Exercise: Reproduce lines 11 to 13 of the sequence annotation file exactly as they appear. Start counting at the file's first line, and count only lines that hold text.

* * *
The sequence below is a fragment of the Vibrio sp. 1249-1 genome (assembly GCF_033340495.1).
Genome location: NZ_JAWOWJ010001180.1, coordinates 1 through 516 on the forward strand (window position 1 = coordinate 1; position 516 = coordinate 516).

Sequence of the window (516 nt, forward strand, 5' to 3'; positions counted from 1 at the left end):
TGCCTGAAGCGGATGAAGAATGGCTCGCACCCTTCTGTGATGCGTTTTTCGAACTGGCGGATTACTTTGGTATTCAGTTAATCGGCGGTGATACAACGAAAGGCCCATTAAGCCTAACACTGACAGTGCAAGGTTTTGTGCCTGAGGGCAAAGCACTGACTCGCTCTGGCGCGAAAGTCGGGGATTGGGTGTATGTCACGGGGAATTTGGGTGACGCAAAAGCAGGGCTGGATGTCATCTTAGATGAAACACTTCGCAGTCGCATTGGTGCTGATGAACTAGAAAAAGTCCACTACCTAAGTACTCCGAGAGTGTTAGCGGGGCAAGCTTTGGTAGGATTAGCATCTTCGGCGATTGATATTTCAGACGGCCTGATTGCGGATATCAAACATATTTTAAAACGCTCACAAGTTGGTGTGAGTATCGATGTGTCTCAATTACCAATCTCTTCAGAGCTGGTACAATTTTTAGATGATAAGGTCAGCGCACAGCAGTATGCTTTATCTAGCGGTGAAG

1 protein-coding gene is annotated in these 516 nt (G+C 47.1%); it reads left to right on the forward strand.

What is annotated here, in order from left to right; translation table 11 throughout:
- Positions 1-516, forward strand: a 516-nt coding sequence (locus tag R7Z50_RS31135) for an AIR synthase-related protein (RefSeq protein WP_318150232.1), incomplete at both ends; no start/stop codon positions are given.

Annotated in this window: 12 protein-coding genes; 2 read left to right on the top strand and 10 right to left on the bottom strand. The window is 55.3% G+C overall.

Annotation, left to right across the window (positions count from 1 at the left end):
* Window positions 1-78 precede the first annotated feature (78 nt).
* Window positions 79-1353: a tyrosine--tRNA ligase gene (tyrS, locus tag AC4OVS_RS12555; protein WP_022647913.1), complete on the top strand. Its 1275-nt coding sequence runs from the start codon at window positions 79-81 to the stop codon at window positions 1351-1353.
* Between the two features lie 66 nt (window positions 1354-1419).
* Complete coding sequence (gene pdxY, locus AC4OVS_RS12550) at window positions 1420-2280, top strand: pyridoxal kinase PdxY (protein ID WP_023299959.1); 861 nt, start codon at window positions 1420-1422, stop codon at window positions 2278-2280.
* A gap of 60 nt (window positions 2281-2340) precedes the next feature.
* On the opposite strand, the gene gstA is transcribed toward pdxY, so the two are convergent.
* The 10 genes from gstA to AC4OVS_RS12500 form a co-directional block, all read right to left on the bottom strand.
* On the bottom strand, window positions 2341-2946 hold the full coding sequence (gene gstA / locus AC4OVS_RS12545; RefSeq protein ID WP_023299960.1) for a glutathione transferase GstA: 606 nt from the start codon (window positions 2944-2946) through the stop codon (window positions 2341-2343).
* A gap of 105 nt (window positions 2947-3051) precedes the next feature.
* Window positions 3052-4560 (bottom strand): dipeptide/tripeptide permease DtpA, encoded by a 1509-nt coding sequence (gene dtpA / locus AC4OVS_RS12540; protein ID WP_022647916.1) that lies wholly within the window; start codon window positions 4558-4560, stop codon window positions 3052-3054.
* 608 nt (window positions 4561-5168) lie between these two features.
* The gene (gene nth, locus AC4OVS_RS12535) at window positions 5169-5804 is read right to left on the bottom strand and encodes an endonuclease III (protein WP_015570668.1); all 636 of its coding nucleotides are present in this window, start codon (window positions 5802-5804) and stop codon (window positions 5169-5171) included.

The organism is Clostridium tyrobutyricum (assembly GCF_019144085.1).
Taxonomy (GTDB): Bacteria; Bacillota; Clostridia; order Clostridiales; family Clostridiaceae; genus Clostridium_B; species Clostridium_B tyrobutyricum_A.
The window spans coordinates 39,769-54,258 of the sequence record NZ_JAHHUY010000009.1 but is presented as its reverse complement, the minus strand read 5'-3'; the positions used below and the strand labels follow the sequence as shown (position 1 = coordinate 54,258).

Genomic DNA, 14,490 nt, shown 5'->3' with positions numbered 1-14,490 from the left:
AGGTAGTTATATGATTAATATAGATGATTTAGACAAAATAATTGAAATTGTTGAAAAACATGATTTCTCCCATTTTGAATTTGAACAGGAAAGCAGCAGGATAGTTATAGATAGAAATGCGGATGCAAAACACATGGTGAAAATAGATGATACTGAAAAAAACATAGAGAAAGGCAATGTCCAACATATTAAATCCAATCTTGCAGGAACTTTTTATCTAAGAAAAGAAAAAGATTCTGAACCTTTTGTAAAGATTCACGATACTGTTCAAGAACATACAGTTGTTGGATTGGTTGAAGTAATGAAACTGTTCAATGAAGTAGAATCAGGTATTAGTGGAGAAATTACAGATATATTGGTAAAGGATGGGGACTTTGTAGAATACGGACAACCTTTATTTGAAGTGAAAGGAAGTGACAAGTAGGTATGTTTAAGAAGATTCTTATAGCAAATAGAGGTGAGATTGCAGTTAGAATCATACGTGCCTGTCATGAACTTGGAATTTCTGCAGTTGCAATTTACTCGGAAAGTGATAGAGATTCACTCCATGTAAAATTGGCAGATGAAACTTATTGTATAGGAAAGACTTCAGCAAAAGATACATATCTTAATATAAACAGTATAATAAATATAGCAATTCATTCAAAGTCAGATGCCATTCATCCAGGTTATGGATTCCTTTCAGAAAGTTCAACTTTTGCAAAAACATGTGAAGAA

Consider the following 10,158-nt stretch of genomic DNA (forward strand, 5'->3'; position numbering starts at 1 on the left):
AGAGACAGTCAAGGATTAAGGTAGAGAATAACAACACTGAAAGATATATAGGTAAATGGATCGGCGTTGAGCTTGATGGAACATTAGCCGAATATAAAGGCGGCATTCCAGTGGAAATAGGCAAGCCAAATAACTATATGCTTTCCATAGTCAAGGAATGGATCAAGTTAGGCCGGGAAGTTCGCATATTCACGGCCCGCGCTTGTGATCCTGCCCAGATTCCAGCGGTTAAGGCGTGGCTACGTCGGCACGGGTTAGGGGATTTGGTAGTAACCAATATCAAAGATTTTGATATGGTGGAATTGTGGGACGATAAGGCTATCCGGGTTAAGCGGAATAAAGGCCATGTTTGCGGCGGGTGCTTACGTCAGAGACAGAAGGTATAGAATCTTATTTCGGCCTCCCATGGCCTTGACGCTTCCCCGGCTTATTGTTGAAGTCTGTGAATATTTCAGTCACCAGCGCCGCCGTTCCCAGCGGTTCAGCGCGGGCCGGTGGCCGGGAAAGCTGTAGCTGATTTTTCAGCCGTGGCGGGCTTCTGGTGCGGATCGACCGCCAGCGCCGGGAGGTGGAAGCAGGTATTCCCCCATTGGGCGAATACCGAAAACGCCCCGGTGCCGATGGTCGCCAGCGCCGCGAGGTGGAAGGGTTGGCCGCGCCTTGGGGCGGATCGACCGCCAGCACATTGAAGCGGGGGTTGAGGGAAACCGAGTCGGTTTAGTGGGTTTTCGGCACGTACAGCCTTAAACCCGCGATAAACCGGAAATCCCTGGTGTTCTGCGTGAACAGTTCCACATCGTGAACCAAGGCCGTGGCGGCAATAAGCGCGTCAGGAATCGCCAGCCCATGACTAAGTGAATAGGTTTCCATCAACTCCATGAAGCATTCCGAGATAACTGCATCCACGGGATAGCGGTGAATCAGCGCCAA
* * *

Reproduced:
* Window positions 79-1353: a tyrosine--tRNA ligase gene (tyrS, locus tag AC4OVS_RS12555; protein WP_022647913.1), complete on the top strand. Its 1275-nt coding sequence runs from the start codon at window positions 79-81 to the stop codon at window positions 1351-1353.
* Between the two features lie 66 nt (window positions 1354-1419).
* Complete coding sequence (gene pdxY, locus AC4OVS_RS12550) at window positions 1420-2280, top strand: pyridoxal kinase PdxY (protein ID WP_023299959.1); 861 nt, start codon at window positions 1420-1422, stop codon at window positions 2278-2280.